But what’s not cool is a client who tells you that while they cannot pay you top dollar for your talents, they can offer you increased exposure and a cool portfolio piece.
Bounce. That’s a client that thinks you’re a naïve idiot, one who doesn’t have your interests in mind at all.
4. If your new client tells you a lot of personal TMI during the initial consult, run the hell away.
I once had a client tell me about her divorce and who she was currently dating during our initial consult. She was responding to a question I asked to the tune of something like, “So how exactly do you monetize your product?”
Clients who get inordinately personal too soon typically are bad project managers, bad communicators, and sometimes they are not very business savvy. When you work with them, they will be emotionally volatile and the way they give feedback and direction will vacillate between “unfair and dickish” and “kiiinda sensical” — depending on the mood they happen to be in.
5. If your new client is your cousin’s wife’s younger sister, uh, I guess you can proceed with caution, but I’d actually just run the hell away.
Tapping into your personal network is a great way to get work, so I highly recommend it. But it’s best done with something like, “Hey, my plumber needs a website, so I gave him your card!”
When you hear, “Someone that I love with all of my heart is trying this new business endeavor for the very first time and who knows if they are any good at it but I think they are completely brilliant so I told them they should call you for help branding because you’re family and I figured, haha, family discount!” then run away.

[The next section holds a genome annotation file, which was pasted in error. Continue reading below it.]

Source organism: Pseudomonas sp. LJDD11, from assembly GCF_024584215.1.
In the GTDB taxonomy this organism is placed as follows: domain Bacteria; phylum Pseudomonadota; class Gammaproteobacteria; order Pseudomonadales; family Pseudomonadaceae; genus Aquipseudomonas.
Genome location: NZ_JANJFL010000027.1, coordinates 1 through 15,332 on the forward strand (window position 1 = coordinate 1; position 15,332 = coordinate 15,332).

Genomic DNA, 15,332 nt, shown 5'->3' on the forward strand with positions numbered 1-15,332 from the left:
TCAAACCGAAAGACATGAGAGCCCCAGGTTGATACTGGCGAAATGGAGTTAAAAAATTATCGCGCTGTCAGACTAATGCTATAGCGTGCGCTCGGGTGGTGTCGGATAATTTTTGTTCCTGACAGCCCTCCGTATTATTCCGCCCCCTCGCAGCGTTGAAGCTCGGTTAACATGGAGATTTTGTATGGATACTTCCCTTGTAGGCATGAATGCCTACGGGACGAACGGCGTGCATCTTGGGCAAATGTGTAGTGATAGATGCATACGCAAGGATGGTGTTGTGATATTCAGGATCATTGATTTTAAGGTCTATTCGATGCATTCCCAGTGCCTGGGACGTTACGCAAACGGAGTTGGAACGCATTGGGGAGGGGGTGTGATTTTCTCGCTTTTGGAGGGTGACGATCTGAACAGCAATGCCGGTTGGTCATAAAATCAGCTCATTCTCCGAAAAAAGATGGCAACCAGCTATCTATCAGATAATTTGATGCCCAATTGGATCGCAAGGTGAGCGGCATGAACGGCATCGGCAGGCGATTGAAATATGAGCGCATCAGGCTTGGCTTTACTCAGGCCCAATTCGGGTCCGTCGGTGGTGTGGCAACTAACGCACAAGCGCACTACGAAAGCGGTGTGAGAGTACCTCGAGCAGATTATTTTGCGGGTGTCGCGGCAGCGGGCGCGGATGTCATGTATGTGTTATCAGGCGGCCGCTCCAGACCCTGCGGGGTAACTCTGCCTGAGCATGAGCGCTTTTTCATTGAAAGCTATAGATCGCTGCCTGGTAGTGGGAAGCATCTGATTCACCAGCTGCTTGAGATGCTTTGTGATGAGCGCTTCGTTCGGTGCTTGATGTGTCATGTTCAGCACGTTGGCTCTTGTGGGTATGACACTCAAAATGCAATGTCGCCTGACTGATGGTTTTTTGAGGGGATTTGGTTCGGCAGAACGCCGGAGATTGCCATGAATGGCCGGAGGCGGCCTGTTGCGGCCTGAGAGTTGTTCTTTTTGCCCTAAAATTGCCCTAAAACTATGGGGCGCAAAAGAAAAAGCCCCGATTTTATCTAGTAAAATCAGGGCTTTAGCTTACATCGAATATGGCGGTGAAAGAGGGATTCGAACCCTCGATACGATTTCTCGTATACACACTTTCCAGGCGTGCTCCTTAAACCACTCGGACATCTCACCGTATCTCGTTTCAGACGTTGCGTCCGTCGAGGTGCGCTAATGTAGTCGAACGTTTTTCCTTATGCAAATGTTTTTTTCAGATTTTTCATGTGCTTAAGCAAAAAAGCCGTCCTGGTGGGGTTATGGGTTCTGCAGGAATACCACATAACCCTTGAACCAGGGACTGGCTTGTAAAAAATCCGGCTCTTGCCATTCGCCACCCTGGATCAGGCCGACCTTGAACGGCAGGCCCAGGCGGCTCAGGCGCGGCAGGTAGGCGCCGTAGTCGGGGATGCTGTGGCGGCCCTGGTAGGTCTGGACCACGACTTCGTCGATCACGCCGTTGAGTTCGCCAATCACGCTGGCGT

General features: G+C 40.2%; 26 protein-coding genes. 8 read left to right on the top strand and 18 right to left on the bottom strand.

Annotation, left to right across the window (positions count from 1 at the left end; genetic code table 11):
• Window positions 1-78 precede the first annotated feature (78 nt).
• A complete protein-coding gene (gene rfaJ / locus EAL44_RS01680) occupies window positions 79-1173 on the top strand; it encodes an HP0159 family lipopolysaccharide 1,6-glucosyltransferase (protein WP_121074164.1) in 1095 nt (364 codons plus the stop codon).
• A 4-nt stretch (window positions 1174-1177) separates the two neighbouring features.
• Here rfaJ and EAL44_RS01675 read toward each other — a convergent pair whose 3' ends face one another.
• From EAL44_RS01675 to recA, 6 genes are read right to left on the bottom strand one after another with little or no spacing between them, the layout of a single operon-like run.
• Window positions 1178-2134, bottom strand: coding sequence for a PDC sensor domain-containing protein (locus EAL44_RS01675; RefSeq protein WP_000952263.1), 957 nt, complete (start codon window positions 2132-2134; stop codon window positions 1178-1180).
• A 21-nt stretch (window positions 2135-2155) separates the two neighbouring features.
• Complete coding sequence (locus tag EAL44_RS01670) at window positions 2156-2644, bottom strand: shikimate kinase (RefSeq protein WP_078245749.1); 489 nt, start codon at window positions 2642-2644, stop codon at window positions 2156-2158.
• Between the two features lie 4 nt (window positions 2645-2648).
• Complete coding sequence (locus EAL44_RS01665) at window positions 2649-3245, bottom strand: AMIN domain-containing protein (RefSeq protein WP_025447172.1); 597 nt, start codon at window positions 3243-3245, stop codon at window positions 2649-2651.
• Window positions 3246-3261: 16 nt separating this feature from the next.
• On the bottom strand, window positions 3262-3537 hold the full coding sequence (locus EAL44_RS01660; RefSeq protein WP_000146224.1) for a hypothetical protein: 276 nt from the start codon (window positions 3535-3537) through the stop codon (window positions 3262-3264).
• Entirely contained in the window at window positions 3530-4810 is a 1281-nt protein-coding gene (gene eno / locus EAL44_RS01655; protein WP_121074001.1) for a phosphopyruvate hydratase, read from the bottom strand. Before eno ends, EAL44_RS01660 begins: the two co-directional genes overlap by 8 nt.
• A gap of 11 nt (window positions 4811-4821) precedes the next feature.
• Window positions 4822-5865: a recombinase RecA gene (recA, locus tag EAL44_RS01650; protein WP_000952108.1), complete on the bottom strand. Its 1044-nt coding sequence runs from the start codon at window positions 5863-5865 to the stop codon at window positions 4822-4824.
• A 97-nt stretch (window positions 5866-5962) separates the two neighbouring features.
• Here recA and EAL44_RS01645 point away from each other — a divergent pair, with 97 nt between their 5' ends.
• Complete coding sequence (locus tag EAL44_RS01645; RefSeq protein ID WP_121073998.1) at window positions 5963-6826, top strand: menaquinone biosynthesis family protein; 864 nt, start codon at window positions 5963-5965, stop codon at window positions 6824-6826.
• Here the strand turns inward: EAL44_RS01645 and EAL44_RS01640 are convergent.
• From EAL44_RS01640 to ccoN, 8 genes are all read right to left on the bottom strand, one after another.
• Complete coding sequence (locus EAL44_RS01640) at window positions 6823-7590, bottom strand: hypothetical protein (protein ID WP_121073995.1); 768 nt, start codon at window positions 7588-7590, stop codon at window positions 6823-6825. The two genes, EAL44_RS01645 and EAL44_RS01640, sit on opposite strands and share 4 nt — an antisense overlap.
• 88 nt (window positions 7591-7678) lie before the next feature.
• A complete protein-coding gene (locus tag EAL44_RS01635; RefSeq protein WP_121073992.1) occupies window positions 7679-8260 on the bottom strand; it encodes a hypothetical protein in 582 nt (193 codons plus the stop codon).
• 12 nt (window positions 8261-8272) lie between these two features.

(Unless you also believe that your relation is a freaking genius, then def help them and ride their coattails to the top!)
Most of the time, though, working with relatives is dicey and I generally refrain. If the professional relationship breaks down, I’d rather not have to sit across the table from them at Thanksgiving, remembering all of the crap they put me through and the hours they stole from me because they thought it was cool to call me on a Saturday to pick my brain for free about something stupid.
6. If your new client says something like, “I want to be the next Amazon!” run the hell away.
If your client tells you that they are gonna be the next publicly traded multi-billion dollar company that will change the entire world — and they are telling you they want to be branded like Amazon/Microsoft/Apple — run out of the room and don’t sign a contract with this client. Their expectations will be immense and nothing you do will ever be good enough for them.
Which is crazy pants because the companies they idolize spend millions on marketing, design, and communications and this potential client is totally not spending millions on you — so you think they’d manage their expectations a little bit.
But they generally don’t.
7. If your new client ever writes “EMERGENCY” or “ASAP” in the subject line of an email, run the hell away.
Short of accidentally running a picture of a penis on a billboard meant for a children’s preschool, there is no such thing as a design emergency. Even then, what can you — the designer — even do? Are you going to drive over to the billboard and start painting over it with spray paint you bought from Home Depot?
Usually, what an “emergency” means is a client getting sudden cold feet — or they realize that something that went out was poorly planned or half baked or had a typo — and that’s on them because they are ultimately the approver of their content. If they respond to their mistake by writing you a hysterical-sounding email about how you are going to fix it for them, that’s going to be an entitled client in the long term. Entitlement doesn’t cure itself. It’s chronic. Run away.
This work is licensed under a Creative Commons Attribution-ShareAlike 4.0 International License.